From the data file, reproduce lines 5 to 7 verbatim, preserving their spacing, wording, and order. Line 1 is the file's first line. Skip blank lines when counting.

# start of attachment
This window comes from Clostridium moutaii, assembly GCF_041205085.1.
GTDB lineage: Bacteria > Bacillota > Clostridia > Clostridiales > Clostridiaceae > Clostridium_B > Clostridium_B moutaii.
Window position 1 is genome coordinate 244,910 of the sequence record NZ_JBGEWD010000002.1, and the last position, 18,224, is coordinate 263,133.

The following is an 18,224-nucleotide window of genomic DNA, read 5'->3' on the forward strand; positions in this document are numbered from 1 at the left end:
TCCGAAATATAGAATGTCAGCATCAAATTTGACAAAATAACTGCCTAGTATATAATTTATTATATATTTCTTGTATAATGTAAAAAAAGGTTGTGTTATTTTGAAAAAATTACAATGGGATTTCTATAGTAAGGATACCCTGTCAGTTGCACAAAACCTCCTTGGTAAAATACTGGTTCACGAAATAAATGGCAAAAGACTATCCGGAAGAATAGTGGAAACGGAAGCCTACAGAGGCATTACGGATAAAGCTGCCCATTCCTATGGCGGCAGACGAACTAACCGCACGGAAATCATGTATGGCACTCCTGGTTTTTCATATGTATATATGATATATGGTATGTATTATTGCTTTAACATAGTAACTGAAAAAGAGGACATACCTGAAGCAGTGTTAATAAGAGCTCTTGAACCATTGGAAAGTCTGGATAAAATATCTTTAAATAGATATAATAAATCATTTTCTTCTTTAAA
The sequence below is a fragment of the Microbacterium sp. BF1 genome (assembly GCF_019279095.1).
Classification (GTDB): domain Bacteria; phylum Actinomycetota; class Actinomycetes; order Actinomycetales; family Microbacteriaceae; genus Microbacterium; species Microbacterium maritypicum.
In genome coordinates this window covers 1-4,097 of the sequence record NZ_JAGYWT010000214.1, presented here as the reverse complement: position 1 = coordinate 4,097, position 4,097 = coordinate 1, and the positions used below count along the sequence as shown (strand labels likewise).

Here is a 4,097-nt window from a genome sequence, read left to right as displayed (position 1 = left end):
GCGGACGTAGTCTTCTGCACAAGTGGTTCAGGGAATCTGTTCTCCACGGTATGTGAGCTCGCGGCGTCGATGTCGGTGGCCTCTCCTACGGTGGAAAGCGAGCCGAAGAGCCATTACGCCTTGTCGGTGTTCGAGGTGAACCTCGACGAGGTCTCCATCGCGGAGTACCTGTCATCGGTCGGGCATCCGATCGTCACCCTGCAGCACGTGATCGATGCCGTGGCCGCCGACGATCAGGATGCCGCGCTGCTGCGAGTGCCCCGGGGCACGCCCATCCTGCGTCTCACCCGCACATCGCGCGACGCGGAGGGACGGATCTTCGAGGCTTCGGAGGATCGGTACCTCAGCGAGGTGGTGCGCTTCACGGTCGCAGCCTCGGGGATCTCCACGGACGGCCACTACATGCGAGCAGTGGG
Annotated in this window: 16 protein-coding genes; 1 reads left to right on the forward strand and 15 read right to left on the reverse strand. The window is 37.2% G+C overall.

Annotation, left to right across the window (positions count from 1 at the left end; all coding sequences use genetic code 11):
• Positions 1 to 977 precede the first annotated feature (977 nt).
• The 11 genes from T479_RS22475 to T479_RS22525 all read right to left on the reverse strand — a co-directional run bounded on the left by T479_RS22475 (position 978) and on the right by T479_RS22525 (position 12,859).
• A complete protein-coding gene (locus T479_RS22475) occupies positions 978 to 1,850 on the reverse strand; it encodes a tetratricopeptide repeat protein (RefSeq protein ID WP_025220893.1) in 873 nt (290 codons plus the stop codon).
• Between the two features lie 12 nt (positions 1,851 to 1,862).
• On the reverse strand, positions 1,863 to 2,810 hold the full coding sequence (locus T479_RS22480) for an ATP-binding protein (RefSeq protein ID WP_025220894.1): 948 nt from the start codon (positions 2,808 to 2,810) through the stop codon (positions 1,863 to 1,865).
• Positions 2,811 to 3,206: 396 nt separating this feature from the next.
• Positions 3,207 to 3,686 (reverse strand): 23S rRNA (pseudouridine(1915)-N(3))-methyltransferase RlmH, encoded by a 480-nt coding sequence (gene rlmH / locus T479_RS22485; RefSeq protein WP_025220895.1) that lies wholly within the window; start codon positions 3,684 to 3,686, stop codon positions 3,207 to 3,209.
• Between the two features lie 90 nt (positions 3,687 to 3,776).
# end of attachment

TCCGAAATATAGAATGTCAGCATCAAATTTGACAAAATAACTGCCTAGTATATAATTTATTATATATTTCTTGTATAATGTAAAAAAAGGTTGTGTTATTTTGAAAAAATTACAATGGGATTTCTATAGTAAGGATACCCTGTCAGTTGCACAAAACCTCCTTGGTAAAATACTGGTTCACGAAATAAATGGCAAAAGACTATCCGGAAGAATAGTGGAAACGGAAGCCTACAGAGGCATTACGGATAAAGCTGCCCATTCCTATGGCGGCAGACGAACTAACCGCACGGAAATCATGTATGGCACTCCTGGTTTTTCATATGTATATATGATATATGGTATGTATTATTGCTTTAACATAGTAACTGAAAAAGAGGACATACCTGAAGCAGTGTTAATAAGAGCTCTTGAACCATTGGAAAGTCTGGATAAAATATCTTTAAATAGATATAATAAATCATTTTCTTCTTTAAA
The sequence below is a fragment of the Microbacterium sp. BF1 genome (assembly GCF_019279095.1).
Classification (GTDB): domain Bacteria; phylum Actinomycetota; class Actinomycetes; order Actinomycetales; family Microbacteriaceae; genus Microbacterium; species Microbacterium maritypicum.